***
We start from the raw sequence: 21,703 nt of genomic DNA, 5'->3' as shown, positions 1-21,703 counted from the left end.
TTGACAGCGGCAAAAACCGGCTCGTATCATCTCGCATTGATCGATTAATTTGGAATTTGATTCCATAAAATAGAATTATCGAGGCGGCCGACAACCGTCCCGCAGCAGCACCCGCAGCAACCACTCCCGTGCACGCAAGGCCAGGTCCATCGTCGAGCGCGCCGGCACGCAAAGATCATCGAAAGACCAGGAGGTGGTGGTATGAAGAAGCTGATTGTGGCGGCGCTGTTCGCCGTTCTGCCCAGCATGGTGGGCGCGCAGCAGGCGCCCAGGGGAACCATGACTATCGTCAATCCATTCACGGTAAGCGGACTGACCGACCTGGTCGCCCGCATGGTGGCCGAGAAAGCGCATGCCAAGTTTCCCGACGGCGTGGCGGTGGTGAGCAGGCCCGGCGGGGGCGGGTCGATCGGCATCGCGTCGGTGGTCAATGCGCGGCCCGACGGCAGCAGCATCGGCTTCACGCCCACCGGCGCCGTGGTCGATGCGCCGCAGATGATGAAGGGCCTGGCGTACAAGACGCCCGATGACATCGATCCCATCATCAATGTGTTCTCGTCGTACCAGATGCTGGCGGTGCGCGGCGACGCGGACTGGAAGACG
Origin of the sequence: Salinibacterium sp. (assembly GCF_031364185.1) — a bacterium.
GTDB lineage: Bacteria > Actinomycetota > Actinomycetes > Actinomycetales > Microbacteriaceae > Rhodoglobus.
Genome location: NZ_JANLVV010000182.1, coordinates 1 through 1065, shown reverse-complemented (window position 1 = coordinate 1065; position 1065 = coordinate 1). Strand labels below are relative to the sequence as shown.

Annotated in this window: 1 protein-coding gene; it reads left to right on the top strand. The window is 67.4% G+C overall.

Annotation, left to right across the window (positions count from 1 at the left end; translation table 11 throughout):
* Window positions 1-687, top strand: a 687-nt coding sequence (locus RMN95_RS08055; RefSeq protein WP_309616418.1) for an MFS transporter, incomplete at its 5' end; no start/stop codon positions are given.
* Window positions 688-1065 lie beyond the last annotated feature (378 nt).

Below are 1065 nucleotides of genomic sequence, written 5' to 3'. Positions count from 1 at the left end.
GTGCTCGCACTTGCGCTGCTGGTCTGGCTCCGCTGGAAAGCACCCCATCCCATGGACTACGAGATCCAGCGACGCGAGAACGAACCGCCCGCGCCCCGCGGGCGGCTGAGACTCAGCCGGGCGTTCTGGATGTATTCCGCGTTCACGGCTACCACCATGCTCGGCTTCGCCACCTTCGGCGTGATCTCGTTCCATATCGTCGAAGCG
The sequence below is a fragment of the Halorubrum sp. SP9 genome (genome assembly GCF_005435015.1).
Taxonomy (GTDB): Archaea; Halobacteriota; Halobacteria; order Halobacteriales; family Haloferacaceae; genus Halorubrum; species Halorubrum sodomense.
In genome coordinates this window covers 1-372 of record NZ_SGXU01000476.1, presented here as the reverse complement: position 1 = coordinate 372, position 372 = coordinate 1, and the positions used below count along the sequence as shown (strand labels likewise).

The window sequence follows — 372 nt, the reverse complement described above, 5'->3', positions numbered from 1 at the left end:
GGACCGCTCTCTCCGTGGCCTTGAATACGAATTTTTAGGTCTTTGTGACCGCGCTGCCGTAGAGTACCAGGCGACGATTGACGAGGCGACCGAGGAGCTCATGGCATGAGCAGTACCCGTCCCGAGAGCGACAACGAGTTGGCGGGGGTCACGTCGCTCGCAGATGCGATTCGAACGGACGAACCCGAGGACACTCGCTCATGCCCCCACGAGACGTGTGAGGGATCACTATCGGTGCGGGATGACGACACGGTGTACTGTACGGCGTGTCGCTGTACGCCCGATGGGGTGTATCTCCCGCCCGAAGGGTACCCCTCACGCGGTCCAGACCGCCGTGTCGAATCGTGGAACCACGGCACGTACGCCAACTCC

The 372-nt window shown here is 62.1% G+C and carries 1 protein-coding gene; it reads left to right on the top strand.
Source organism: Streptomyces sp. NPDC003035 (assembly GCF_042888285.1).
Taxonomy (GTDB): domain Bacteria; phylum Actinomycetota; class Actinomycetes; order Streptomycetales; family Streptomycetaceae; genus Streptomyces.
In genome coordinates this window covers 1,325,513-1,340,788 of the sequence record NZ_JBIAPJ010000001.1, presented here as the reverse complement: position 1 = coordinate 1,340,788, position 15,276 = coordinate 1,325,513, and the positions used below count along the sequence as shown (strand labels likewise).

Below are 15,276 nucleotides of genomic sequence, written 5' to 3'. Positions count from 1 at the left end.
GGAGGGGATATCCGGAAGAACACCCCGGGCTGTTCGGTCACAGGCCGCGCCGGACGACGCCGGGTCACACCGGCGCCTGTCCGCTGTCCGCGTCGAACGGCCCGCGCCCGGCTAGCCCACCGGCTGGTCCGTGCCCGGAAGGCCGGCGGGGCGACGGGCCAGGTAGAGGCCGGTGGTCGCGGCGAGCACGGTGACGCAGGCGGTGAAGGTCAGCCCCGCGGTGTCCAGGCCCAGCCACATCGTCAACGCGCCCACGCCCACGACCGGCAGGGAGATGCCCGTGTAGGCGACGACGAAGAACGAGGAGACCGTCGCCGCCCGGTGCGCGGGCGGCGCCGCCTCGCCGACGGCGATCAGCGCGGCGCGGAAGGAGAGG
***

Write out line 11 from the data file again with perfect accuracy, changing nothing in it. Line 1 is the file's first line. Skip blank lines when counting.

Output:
GTGCTCGCACTTGCGCTGCTGGTCTGGCTCCGCTGGAAAGCACCCCATCCCATGGACTACGAGATCCAGCGACGCGAGAACGAACCGCCCGCGCCCCGCGGGCGGCTGAGACTCAGCCGGGCGTTCTGGATGTATTCCGCGTTCACGGCTACCACCATGCTCGGCTTCGCCACCTTCGGCGTGATCTCGTTCCATATCGTCGAAGCG